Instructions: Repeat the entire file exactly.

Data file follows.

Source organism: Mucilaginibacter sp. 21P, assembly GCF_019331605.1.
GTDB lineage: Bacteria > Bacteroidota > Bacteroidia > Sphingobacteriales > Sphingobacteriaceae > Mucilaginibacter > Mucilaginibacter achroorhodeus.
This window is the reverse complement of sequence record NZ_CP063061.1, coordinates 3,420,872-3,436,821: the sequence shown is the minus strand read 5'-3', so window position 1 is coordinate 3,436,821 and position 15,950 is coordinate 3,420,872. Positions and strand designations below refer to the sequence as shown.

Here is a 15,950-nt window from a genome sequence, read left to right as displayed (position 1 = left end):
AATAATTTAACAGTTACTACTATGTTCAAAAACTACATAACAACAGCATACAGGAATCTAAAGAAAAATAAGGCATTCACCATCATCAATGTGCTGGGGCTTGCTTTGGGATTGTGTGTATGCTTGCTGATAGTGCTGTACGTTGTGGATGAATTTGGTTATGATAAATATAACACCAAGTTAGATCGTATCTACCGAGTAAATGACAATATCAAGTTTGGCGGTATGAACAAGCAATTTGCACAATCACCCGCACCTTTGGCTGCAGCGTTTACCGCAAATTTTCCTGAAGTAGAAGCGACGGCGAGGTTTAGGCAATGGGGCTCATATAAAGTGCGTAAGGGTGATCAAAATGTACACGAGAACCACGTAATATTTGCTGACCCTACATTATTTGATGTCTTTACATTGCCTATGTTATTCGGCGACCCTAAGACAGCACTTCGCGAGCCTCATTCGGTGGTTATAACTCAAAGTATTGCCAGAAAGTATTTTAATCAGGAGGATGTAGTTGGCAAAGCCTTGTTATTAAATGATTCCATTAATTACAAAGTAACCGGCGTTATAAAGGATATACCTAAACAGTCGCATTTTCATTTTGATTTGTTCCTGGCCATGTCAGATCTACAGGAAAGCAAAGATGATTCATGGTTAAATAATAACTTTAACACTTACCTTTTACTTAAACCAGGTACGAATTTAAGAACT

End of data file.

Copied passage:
Source organism: Mucilaginibacter sp. 21P, assembly GCF_019331605.1.
GTDB lineage: Bacteria > Bacteroidota > Bacteroidia > Sphingobacteriales > Sphingobacteriaceae > Mucilaginibacter > Mucilaginibacter achroorhodeus.
This window is the reverse complement of sequence record NZ_CP063061.1, coordinates 3,420,872-3,436,821: the sequence shown is the minus strand read 5'-3', so window position 1 is coordinate 3,436,821 and position 15,950 is coordinate 3,420,872. Positions and strand designations below refer to the sequence as shown.

Here is a 15,950-nt window from a genome sequence, read left to right as displayed (position 1 = left end):
AATAATTTAACAGTTACTACTATGTTCAAAAACTACATAACAACAGCATACAGGAATCTAAAGAAAAATAAGGCATTCACCATCATCAATGTGCTGGGGCTTGCTTTGGGATTGTGTGTATGCTTGCTGATAGTGCTGTACGTTGTGGATGAATTTGGTTATGATAAATATAACACCAAGTTAGATCGTATCTACCGAGTAAATGACAATATCAAGTTTGGCGGTATGAACAAGCAATTTGCACAATCACCCGCACCTTTGGCTGCAGCGTTTACCGCAAATTTTCCTGAAGTAGAAGCGACGGCGAGGTTTAGGCAATGGGGCTCATATAAAGTGCGTAAGGGTGATCAAAATGTACACGAGAACCACGTAATATTTGCTGACCCTACATTATTTGATGTCTTTACATTGCCTATGTTATTCGGCGACCCTAAGACAGCACTTCGCGAGCCTCATTCGGTGGTTATAACTCAAAGTATTGCCAGAAAGTATTTTAATCAGGAGGATGTAGTTGGCAAAGCCTTGTTATTAAATGATTCCATTAATTACAAAGTAACCGGCGTTATAAAGGATATACCTAAACAGTCGCATTTTCATTTTGATTTGTTCCTGGCCATGTCAGATCTACAGGAAAGCAAAGATGATTCATGGTTAAATAATAACTTTAACACTTACCTTTTACTTAAACCAGGTACGAATTTAAGAACT